Once students have some basic understanding of mindfulness and it is consistently practiced in the classroom and maybe even at home, students can begin to explore character. By character, I am referring to things like courage, generosity, honesty and more. Oftentimes, we use childrens’ books to help us teach these things. That is an effective and engaging way to do it. Following up with these skills and having students reflect on them in real life situations is key.
It’s okay to make mistakes. We’ve been hearing that a lot over the last few years. Many students who struggle in school have a fixed mindset. Teaching kids to have a growth mindset is important. We learn from our mistakes. I find that making mistakes causes kids (and us) to feel uncomfortable – often humiliated . By making mistakes part of learning and normalizing it, we can help students embrace the struggle and move forward in their learning.
The Ups and Downs
We read about things or talk to others and believe that life is just one happy day after another. When it’s not, we feel distressed or that we are not living a normal life. Normal life is all about the ups and downs. Life is more downs than ups. That is a fact and the earlier kids learn this, the more they can learn to “ride the wave”.
Oh this is a transformational aspect of mindfulness. Anyone who has realized the potential for how good gratefulness feels truly will find themselves with more and more happy days. Teaching kids to be grateful needs to happen more than just on Thanksgiving Day! It needs to be modelled and practiced daily. Having a daily gratitude message on the board or asking for contributions from students will help everyone get into the practice.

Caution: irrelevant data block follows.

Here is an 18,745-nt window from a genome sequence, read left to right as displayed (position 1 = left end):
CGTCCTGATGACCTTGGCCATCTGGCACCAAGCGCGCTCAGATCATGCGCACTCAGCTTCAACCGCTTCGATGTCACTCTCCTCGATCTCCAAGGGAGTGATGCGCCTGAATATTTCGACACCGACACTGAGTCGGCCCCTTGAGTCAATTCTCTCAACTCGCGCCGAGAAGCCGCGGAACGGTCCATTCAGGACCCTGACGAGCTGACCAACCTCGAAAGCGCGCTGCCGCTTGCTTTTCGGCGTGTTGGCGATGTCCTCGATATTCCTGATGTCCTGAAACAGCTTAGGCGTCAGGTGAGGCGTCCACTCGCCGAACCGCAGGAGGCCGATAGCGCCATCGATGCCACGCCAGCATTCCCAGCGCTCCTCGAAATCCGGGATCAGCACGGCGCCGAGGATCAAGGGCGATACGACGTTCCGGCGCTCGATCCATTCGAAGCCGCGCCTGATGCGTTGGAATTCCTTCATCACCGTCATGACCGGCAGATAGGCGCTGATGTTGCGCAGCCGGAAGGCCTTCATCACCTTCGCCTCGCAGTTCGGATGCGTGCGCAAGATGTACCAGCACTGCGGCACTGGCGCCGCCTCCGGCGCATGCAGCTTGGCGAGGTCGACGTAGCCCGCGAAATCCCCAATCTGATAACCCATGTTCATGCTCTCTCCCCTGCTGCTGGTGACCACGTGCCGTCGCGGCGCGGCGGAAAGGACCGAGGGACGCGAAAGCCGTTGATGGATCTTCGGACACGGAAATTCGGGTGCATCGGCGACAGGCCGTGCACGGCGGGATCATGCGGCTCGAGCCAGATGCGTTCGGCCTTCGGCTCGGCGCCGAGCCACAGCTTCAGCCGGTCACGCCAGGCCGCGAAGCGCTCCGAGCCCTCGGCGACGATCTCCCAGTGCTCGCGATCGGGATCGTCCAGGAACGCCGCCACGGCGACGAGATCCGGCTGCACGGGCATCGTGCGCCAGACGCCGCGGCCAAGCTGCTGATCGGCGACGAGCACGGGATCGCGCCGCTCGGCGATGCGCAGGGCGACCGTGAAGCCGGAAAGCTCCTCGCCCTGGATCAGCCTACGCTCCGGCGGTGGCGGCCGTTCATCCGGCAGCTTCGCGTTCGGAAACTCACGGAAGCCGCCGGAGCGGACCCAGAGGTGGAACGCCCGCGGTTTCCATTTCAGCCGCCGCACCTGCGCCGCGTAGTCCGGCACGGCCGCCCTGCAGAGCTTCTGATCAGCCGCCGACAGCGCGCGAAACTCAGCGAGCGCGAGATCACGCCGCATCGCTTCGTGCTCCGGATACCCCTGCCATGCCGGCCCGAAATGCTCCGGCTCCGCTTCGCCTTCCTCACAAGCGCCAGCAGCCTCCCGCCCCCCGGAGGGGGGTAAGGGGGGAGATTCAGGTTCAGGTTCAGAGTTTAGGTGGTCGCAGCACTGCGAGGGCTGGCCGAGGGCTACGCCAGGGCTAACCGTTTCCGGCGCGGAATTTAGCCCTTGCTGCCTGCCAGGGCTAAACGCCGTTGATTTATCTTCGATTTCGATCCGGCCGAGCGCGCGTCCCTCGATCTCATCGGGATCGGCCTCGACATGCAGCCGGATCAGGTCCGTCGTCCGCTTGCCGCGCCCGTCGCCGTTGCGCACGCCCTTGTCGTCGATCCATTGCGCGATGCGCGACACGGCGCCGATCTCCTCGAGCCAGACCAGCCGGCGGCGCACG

When students learn to be problem solvers, they learn to think critically. One way to do this is to have students evaluate their problems on a 1-10 scale. It’s amazing how this gives perspectives to our problems! We can also either supply children with potential problems and they can write about a possible solution or have them come up with recent problems they have had. Again, real life is best. It is also good practice to have students get into pairs or small groups to discuss the problems and solutions work they have done. It helps children see others’ perspectives. Tip: remind students to be good listeners and that while they may not agree with the perspective, they will listen.
Connected to Nature
There is no doubt that being out in nature does amazing things for people. Outdoor education is becoming more and more utilized for this reason. Having kids reflect on how they are connected to nature and how they feel when they are outside is a great way to bring this awareness to the forefront.
Mindfulness Activities Everywhere
Mindfulness can be practiced everywhere! Once kids learn the skills at school, many will bring that learning home. They may even teach their parents! It is useful for teachers to have a print and digital resource that will enable you to teach all of these skills using engaging lessons and mindfulness activities. You can get such a resource by clicking here.
If you have any questions or comments or mindfulness ideas that worked for you, please share them in the comments.